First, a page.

“Our models can be used to reveal the biochemical and mechanical signals that ensure proper development at this early stage, and the ways in which that development can go wrong.”

Study implications 

The scientists hope that these findings will facilitate deeper investigations into early human development, as well as into issues related to infertility and the growth of tissues for transplants.

“This research and other recent reports on models of the early human embryo show that models are getting more sophisticated and closer to […] normal development, highlighting that a robust regulatory framework is more needed than ever before,” concluded Darius Widera, a professor of Stem Cell Biology and Regenerative Medicine at the University of Reading.

More about stem cells

Stem cells have often been hailed as the superheroes of the cellular world. They hold incredible potential for regenerative medicine and tissue engineering. These unique cells serve as the foundation of our body’s cellular machinery. They have the ability to both replicate themselves and transform into specialized cells.

What are Stem Cells?

At the heart of every organ and tissue in our body, stem cells play a pivotal role. They are undifferentiated cells that can both self-renew (make copies of themselves) and differentiate (become specialized cells, like heart, brain, or liver cells). This dual capability is what sets them apart and makes them so valuable in the realm of medical research.

Types of Stem Cells

Embryonic Stem Cells (ESCs): Derived from the inner cell mass of a blastocyst (an early-stage embryo), these cells are pluripotent. This means they can become any cell type in the body.

Adult or Somatic Stem Cells: Present in various tissues throughout our lifetime, these cells usually differentiate into cell types of their tissue of origin. For example, hematopoietic stem cells in the bone marrow create different blood cells.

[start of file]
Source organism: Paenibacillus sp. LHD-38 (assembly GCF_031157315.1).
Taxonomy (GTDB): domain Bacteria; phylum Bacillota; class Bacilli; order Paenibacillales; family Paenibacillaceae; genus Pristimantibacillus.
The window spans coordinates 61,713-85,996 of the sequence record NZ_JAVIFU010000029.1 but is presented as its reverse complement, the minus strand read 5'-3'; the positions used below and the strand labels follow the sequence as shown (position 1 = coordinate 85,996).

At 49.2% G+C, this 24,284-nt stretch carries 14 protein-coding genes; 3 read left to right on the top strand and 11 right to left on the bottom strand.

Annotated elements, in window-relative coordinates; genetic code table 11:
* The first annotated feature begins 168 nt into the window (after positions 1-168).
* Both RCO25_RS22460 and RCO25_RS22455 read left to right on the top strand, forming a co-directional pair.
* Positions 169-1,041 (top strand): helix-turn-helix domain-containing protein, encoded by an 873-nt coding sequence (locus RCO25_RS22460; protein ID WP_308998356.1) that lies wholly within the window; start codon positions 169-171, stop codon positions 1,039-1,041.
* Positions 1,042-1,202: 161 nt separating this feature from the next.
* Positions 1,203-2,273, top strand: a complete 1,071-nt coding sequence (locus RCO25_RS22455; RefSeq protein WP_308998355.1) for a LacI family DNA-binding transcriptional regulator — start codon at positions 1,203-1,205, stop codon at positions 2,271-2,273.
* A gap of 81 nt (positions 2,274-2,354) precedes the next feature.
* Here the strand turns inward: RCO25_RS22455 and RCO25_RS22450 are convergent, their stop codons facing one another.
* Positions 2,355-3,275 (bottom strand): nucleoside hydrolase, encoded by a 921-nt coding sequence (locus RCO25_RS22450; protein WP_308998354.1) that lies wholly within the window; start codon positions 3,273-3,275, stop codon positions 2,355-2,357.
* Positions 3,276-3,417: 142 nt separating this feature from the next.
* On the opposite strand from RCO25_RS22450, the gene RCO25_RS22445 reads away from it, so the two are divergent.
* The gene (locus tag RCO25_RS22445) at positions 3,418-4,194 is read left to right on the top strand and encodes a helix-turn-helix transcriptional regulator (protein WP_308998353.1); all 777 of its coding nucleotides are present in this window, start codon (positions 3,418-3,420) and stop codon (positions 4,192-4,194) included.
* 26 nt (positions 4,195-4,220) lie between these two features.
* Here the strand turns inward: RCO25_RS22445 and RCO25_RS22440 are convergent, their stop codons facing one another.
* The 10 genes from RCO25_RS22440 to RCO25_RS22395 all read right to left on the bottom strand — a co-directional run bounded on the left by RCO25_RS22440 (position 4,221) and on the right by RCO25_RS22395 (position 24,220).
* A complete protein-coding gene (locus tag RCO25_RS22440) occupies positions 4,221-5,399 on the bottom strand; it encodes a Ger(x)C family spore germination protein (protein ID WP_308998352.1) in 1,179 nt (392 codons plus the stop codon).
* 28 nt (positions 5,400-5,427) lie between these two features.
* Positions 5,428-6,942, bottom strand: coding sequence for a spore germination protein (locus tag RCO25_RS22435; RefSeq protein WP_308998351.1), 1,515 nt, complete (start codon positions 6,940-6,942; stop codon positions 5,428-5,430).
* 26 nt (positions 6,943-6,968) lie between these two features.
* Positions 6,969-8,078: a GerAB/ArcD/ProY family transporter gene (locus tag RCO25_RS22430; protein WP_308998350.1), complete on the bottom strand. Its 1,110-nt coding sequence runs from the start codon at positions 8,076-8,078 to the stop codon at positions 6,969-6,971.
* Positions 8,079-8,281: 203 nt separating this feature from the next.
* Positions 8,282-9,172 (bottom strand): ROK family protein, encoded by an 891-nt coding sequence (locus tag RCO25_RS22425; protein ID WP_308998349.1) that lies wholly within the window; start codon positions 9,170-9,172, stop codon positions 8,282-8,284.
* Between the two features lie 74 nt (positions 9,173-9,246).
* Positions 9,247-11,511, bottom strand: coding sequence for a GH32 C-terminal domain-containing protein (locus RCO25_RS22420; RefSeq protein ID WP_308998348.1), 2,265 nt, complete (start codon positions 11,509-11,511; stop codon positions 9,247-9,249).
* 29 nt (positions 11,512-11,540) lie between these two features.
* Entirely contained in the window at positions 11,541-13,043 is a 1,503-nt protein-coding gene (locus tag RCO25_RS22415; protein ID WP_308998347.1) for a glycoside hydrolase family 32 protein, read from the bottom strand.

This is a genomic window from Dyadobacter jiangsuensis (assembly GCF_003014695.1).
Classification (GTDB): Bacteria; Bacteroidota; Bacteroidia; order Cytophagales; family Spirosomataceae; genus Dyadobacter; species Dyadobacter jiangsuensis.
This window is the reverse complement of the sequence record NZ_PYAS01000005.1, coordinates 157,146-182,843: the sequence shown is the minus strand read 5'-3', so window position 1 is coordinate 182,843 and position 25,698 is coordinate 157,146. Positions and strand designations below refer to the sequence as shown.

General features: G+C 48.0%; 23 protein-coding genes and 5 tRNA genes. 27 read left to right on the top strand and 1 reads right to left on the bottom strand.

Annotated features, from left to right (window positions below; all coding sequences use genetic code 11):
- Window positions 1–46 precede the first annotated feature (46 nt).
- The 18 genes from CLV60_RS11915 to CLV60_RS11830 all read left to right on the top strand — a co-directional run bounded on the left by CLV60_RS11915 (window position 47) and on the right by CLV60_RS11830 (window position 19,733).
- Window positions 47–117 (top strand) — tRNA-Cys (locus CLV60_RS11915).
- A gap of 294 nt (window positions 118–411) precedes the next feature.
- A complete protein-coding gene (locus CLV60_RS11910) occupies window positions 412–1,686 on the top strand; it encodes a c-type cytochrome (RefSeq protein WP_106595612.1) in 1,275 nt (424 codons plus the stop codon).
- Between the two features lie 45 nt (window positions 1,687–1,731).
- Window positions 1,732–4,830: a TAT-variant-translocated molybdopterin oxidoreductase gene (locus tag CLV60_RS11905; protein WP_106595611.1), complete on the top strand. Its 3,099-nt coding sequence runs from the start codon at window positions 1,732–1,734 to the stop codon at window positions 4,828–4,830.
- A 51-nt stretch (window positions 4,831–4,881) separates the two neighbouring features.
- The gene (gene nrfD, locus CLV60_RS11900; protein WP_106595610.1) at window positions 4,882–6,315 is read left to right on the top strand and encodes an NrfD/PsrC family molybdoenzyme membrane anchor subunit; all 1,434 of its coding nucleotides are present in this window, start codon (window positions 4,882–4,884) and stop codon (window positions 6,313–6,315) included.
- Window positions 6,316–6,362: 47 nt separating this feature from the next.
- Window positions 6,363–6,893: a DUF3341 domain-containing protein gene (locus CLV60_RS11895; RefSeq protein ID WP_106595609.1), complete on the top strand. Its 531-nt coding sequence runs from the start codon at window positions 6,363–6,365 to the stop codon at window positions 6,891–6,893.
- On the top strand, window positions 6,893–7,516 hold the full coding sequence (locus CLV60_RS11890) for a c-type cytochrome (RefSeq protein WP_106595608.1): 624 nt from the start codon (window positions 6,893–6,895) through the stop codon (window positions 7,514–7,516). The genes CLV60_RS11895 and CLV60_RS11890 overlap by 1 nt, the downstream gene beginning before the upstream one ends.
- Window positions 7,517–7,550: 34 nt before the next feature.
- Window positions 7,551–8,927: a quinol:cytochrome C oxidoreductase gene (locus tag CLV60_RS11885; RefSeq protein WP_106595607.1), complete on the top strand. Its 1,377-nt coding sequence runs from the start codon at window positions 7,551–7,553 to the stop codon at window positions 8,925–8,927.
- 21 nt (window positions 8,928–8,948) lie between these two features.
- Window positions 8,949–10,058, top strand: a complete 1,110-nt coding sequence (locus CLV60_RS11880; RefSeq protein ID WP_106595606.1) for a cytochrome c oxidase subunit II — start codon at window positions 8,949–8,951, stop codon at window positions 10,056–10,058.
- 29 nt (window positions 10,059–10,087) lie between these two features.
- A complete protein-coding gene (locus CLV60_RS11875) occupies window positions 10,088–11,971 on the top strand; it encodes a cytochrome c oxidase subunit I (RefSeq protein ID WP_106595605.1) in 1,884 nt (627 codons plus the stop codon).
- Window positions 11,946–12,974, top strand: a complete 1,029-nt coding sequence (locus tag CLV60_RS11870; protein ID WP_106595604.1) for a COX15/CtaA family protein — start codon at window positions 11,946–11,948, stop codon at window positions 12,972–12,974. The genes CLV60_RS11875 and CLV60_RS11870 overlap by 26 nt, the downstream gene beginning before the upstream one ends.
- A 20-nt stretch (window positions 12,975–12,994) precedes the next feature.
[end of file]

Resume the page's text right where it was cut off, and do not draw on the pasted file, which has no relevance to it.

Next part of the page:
Induced Pluripotent Stem Cells (iPSCs): Scientists can now revert mature cells (like skin cells) back to a pluripotent state, essentially giving them similar capabilities as ESCs. This revolutionary discovery opened a world of potential, as it provides a way to get pluripotent cells without using embryos.

The Potential of Stem Cells in Medicine

Stem cells hold the promise of a host of treatments. Here are some of the ways researchers are harnessing their power.

Regenerative Medicine: We can use stem cells to replace damaged or diseased tissue. This ability will potentially revolutionize treatments for conditions like heart disease, diabetes, and spinal cord injuries.

Drug Testing: Before testing a new drug on humans, researchers can use stem cells to predict its safety and efficacy.

Disease Modeling: By creating stem cell models of genetic diseases, scientists gain a deeper understanding of these conditions and can search for potential treatments.

Ethical Concerns and the Path Forward

While the potential of stem cells is undeniable, their use, especially ESCs, comes with ethical concerns. Since ESCs come from embryos, this raises questions about the moral status of the embryo and the right to life.

However, the advent of iPSC technology offers a promising path that sidesteps many of these ethical issues. With ongoing research and collaboration, we can continue to unlock the mysteries and potentials of stem cells, aiming for a future where the marvel of regeneration is within our grasp.

The study is published in the journal Nature.

Like what you read? Subscribe to our newsletter for engaging articles, exclusive content, and the latest updates.

Check us out on EarthSnap, a free app brought to you by Eric Ralls and

News coming your way
The biggest news about our planet delivered to you each day